By Nicholas Cervania, September 11 2021—
University is a weird time in your life, especially when you’re first starting out. Oftentimes, it can come across as an awkward transitional period between high school and adult life. However, university can also be a place where you find yourself and your place in the world — and thankfully there are countless movies that explore this idea. During your first year, you might find yourself feeling overwhelmed or stressed. Here are four fun movies you can watch when you want to relax and have a good laugh. These movies center around graduating high school seniors or life in post-secondary — something that most first-years will likely be able to relate to.
What lengths would you go to in order to find a place where you belong? What if you had the opportunity to reshape the outdated school and education system?
When Bartleby Gaines (Justin Long) and his friends get rejected from every college they apply to, he decides to create a fraudulent post-secondary institution to fake his acceptance in order to appease his parents with high expectations.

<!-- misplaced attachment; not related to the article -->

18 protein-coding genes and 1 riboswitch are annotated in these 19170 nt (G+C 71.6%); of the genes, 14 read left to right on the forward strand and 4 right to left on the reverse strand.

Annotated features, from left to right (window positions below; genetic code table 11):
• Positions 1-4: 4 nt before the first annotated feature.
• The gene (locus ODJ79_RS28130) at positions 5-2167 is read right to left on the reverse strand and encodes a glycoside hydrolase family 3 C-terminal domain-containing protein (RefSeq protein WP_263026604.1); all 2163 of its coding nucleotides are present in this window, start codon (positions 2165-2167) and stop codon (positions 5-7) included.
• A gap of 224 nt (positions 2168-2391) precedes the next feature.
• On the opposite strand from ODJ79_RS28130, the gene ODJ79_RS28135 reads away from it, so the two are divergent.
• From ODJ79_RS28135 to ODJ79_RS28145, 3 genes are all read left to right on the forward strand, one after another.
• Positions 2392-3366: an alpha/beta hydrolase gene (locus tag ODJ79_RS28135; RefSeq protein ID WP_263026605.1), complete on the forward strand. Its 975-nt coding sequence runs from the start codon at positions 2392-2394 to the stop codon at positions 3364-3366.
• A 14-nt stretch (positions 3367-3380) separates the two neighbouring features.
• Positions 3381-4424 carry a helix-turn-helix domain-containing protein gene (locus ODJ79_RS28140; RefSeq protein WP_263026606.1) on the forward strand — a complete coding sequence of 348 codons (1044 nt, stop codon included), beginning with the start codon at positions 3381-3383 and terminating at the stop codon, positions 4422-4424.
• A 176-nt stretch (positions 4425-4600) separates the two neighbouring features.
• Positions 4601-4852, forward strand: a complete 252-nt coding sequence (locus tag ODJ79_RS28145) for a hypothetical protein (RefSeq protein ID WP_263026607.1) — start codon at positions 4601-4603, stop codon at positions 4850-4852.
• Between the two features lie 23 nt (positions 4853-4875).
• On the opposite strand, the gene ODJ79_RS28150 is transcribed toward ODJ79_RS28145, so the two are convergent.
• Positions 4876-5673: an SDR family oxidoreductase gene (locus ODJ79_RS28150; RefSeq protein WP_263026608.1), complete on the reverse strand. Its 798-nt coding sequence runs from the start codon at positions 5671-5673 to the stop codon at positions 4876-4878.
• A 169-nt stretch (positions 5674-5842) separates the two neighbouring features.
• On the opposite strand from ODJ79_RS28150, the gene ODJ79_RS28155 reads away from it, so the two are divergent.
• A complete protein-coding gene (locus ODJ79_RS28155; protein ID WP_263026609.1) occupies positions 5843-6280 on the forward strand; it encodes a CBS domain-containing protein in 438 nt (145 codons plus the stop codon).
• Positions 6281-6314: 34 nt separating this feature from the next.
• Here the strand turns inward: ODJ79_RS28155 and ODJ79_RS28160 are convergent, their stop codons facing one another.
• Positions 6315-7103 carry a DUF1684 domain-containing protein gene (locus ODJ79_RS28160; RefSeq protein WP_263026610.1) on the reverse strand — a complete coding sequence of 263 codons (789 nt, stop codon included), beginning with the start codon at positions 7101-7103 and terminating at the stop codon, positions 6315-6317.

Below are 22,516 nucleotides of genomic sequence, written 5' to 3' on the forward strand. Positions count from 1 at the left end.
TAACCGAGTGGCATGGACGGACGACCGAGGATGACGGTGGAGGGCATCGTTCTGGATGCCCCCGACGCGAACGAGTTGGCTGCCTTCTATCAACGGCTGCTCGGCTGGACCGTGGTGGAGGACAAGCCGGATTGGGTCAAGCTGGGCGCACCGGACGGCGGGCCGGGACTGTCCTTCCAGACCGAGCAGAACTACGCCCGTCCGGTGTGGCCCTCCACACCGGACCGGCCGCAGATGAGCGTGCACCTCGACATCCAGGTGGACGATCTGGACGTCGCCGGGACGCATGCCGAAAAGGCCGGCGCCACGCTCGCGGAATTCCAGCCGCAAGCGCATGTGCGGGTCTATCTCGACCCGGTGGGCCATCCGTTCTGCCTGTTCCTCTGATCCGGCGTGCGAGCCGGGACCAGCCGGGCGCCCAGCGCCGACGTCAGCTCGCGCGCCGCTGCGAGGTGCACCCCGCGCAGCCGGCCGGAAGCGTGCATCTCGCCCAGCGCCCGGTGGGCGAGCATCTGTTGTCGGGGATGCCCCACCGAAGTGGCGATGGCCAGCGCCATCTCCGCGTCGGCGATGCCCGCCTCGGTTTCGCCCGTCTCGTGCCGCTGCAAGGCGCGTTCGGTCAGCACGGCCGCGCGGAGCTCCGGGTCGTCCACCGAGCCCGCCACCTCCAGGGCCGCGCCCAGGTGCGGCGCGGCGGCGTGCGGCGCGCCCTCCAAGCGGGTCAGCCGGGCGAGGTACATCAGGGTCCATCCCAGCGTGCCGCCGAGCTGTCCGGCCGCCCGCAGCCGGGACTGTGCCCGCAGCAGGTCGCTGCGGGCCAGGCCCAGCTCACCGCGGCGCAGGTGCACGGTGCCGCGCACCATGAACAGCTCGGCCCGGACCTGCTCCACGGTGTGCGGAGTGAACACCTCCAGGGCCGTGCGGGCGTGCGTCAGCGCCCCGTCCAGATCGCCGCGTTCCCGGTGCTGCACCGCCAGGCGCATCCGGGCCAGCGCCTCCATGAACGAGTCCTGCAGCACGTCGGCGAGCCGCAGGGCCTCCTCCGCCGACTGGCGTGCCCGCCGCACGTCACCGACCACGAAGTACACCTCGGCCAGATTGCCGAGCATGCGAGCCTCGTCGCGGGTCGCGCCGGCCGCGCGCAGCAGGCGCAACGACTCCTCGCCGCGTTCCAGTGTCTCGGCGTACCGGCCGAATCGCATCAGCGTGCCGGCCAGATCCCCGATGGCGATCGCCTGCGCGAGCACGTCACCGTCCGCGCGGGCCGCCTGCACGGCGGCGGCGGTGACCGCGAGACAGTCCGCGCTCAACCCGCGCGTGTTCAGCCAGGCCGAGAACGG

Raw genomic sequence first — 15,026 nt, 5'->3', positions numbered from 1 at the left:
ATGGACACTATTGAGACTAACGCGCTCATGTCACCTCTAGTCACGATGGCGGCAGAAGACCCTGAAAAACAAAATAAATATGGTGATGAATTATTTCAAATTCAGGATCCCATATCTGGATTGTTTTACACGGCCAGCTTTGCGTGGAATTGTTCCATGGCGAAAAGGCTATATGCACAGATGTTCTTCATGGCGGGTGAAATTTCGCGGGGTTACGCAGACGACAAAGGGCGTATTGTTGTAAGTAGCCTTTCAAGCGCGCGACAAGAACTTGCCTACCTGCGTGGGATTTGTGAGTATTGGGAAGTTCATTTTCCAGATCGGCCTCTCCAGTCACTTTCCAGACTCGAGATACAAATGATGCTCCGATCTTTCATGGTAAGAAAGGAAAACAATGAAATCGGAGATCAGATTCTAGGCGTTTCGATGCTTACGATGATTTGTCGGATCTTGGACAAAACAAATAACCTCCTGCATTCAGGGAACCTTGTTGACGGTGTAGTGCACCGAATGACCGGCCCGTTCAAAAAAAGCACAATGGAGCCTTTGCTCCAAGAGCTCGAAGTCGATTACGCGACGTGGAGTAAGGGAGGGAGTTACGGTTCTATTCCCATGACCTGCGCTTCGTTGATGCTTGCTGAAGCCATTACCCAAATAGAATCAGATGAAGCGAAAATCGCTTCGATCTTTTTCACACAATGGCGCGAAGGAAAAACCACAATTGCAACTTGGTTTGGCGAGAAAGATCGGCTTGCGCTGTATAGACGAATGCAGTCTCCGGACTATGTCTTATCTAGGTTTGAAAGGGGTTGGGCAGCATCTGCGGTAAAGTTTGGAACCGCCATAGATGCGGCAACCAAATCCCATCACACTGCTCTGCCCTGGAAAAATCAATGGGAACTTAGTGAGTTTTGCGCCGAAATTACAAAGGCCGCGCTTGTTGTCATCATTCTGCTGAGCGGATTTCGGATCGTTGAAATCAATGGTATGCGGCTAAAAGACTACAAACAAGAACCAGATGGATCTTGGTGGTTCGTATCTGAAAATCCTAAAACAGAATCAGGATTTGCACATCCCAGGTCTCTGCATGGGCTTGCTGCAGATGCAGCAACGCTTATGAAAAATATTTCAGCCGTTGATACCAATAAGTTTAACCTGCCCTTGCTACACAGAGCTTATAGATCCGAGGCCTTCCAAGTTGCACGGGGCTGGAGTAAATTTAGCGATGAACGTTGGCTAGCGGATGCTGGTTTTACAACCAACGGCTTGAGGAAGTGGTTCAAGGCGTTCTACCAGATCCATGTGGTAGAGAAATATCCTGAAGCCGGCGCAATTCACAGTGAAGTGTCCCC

After creating a website for his fake school, forging an acceptance letter and repairing an abandoned mental hospital to pose as the campus, Bartleby is ready to waste his college years playing games and goofing off with his friends. However, when it’s discovered that the website is fully functional and accepts enrollment for all who apply, Bartleby’s fake school is suddenly flooded with incoming students. Bartleby decides to let the students think his fake college is real and becomes responsible for managing his unconventional approach to education.
Like a lot of students coming into post-secondary after high school, Bartleby and his friends haven’t found their place in the world yet. While Bartleby hasn’t found a college to accept him, his best friend, Sherman Schrader III (Jonah Hill), has, but finds himself an outcast among the fraternity whose family legacy he wishes to carry on.
The story of Bartleby and his friends is one about youth finding and creating a place where they belong, a place where they can feel — as the name suggests — accepted.